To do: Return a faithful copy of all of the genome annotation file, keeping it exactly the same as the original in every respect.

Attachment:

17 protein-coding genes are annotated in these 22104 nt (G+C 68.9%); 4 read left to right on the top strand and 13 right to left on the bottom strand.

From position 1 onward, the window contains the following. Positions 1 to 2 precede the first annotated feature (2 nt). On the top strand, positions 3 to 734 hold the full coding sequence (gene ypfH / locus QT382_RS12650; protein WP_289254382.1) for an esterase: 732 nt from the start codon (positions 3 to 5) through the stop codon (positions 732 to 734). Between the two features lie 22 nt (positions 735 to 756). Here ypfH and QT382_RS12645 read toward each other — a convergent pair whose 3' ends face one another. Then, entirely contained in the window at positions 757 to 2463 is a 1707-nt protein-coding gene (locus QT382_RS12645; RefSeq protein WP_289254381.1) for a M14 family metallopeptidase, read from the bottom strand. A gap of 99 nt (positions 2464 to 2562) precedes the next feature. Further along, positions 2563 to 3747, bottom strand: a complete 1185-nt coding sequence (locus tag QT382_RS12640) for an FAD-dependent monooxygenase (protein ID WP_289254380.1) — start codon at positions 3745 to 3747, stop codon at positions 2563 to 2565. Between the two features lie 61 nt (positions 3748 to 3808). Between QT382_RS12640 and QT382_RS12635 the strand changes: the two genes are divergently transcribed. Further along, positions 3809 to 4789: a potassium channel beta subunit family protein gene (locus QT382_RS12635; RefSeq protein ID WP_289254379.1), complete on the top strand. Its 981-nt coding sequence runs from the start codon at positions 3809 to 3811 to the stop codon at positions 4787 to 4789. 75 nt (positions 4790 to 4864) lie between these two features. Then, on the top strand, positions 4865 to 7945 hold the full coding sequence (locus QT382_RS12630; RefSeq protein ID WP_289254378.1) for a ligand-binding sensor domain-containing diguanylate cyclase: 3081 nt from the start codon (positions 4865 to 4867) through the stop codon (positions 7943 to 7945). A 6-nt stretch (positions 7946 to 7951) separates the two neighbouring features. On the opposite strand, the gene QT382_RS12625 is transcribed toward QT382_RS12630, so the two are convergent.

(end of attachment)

17 protein-coding genes are annotated in these 22104 nt (G+C 68.9%); 4 read left to right on the top strand and 13 right to left on the bottom strand.

From position 1 onward, the window contains the following. Positions 1 to 2 precede the first annotated feature (2 nt). On the top strand, positions 3 to 734 hold the full coding sequence (gene ypfH / locus QT382_RS12650; protein WP_289254382.1) for an esterase: 732 nt from the start codon (positions 3 to 5) through the stop codon (positions 732 to 734). Between the two features lie 22 nt (positions 735 to 756). Here ypfH and QT382_RS12645 read toward each other — a convergent pair whose 3' ends face one another. Then, entirely contained in the window at positions 757 to 2463 is a 1707-nt protein-coding gene (locus QT382_RS12645; RefSeq protein WP_289254381.1) for a M14 family metallopeptidase, read from the bottom strand. A gap of 99 nt (positions 2464 to 2562) precedes the next feature. Further along, positions 2563 to 3747, bottom strand: a complete 1185-nt coding sequence (locus tag QT382_RS12640) for an FAD-dependent monooxygenase (protein ID WP_289254380.1) — start codon at positions 3745 to 3747, stop codon at positions 2563 to 2565. Between the two features lie 61 nt (positions 3748 to 3808). Between QT382_RS12640 and QT382_RS12635 the strand changes: the two genes are divergently transcribed. Further along, positions 3809 to 4789: a potassium channel beta subunit family protein gene (locus QT382_RS12635; RefSeq protein ID WP_289254379.1), complete on the top strand. Its 981-nt coding sequence runs from the start codon at positions 3809 to 3811 to the stop codon at positions 4787 to 4789. 75 nt (positions 4790 to 4864) lie between these two features. Then, on the top strand, positions 4865 to 7945 hold the full coding sequence (locus QT382_RS12630; RefSeq protein ID WP_289254378.1) for a ligand-binding sensor domain-containing diguanylate cyclase: 3081 nt from the start codon (positions 4865 to 4867) through the stop codon (positions 7943 to 7945). A 6-nt stretch (positions 7946 to 7951) separates the two neighbouring features. On the opposite strand, the gene QT382_RS12625 is transcribed toward QT382_RS12630, so the two are convergent.